A very good Michelle Monaghan plays Jess, a recently divorced mother of two who’s in the middle of a nasty child custody battle with her ex-husband Patrick (Skeet Ulrich) who had an affair (and a baby) with their nanny. But we learn Jess had her own problems, namely a serious drug addiction that put a strain on her relationship with Patrick, their daughter Tyler (Skylar Morgan Jones), and their younger son Owen (Finlay Wojtak-Hissong).

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But Jess has been clean for 15 months and is looking to rebuild her relationship with Tyler and Owen. She and the kids move into an old farmhouse that belonged to her family much to the chagrin of a frustrated Patrick. The movie spends a lot of time building up the family tension. It shows both Jess and Patrick as flawed, imperfect people, but they’re not monsters. Both love their children very much and want what’s best for them. But divorce can bring out a nasty side in people, especially when emotions are RAW and children are at the center.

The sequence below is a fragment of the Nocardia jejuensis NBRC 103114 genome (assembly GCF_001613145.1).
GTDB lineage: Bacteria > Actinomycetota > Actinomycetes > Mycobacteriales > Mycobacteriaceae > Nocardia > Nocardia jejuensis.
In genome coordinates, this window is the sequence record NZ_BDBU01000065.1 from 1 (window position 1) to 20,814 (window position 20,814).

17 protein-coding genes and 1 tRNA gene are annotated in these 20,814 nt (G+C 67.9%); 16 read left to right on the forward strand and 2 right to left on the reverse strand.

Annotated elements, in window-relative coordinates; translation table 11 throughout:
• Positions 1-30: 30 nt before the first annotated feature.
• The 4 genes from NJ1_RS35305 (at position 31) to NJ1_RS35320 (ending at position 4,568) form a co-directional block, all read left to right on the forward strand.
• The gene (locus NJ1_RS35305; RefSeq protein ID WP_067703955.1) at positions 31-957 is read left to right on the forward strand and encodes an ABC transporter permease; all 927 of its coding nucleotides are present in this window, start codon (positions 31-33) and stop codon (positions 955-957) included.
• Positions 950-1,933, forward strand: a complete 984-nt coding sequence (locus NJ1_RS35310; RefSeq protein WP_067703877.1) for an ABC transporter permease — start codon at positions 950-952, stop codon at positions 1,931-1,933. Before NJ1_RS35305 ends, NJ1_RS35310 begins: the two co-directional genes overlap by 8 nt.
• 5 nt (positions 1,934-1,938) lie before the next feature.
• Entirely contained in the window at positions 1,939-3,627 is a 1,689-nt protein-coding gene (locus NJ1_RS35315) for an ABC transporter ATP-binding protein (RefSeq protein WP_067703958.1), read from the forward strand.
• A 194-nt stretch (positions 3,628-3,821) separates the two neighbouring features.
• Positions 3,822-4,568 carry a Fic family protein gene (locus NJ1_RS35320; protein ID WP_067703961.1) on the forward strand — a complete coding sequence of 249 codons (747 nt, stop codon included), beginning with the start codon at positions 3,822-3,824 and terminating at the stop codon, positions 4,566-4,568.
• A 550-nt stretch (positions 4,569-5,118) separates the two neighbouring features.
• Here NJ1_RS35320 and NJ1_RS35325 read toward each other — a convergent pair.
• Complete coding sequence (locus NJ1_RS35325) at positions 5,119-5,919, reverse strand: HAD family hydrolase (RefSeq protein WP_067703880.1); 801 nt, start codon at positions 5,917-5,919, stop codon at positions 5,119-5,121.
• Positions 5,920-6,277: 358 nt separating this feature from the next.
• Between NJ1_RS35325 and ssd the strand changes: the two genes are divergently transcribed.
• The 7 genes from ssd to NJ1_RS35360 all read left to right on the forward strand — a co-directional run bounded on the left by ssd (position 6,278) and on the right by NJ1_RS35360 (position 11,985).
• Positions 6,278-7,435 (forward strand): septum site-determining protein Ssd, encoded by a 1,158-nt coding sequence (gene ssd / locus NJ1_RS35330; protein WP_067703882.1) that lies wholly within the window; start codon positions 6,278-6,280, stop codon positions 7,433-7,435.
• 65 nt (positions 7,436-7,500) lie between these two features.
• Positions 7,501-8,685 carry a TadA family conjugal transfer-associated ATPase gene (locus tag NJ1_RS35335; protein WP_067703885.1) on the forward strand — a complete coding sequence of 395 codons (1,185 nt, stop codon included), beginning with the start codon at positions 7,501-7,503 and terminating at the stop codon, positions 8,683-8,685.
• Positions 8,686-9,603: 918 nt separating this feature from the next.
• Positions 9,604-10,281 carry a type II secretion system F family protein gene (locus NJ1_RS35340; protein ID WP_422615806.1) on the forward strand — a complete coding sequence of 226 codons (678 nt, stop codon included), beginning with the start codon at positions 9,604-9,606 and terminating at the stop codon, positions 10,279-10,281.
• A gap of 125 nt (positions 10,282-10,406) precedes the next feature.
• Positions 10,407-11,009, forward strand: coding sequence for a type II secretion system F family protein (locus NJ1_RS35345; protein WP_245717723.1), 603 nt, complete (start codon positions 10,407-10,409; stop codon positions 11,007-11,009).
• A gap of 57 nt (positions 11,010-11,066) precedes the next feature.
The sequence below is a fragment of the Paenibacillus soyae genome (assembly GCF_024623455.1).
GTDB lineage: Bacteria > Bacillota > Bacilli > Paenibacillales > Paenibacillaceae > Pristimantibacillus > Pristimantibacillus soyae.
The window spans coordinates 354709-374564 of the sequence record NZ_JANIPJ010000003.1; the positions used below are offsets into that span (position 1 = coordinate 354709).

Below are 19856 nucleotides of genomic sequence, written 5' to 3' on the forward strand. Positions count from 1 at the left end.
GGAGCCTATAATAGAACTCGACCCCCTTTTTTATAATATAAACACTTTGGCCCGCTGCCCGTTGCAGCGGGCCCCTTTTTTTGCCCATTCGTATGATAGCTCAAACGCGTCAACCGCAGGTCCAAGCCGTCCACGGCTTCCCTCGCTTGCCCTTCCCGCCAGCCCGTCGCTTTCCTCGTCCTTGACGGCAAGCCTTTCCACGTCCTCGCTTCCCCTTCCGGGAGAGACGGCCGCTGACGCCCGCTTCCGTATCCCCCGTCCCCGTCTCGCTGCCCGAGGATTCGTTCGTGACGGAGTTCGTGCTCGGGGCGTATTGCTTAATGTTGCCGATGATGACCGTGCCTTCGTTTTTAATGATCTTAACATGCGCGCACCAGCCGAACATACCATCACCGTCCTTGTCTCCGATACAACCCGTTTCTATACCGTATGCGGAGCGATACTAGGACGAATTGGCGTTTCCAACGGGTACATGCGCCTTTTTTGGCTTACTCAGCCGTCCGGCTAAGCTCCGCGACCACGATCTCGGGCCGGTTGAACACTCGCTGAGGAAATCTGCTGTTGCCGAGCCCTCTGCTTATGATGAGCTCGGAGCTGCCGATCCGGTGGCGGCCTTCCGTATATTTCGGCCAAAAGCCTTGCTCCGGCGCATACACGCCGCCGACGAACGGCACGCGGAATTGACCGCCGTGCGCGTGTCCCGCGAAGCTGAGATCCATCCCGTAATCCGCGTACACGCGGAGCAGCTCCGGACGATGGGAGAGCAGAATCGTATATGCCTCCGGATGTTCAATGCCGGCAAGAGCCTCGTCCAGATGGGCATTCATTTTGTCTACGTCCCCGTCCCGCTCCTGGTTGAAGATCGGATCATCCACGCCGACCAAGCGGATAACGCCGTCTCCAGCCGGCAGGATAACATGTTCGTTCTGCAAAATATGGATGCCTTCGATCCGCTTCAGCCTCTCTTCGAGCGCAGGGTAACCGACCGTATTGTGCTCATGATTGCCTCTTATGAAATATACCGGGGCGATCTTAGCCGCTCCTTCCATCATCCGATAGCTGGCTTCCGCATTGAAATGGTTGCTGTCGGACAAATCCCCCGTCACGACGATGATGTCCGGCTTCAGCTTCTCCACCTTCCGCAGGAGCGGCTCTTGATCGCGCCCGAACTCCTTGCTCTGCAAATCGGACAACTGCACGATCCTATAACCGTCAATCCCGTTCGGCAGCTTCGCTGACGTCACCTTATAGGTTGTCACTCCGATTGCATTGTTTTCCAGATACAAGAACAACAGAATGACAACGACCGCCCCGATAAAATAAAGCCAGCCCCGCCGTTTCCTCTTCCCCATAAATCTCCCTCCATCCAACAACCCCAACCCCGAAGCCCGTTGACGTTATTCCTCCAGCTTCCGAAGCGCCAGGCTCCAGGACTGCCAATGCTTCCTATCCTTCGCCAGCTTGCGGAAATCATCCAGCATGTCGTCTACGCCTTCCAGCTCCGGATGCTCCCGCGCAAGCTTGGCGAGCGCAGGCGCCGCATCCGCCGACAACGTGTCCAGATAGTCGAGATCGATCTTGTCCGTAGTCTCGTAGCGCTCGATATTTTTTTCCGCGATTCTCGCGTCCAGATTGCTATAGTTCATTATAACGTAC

One afternoon Tyler, Owen, and the family dog Pippen set out to go fishing. They follow an old trail through the woods only to discover the lake has dried up. In the blackened muddy bed stands a withered cragged old tree that weirdly grabs Pippen’s attention. Later that evening Pippen runs out of the house and back down the trail. When he finally returns days later he has clearly changed (the glowing eyes are a dead giveaway). Pippen viciously attacks Owen, biting him on the neck and forcing Jess to kill the dog.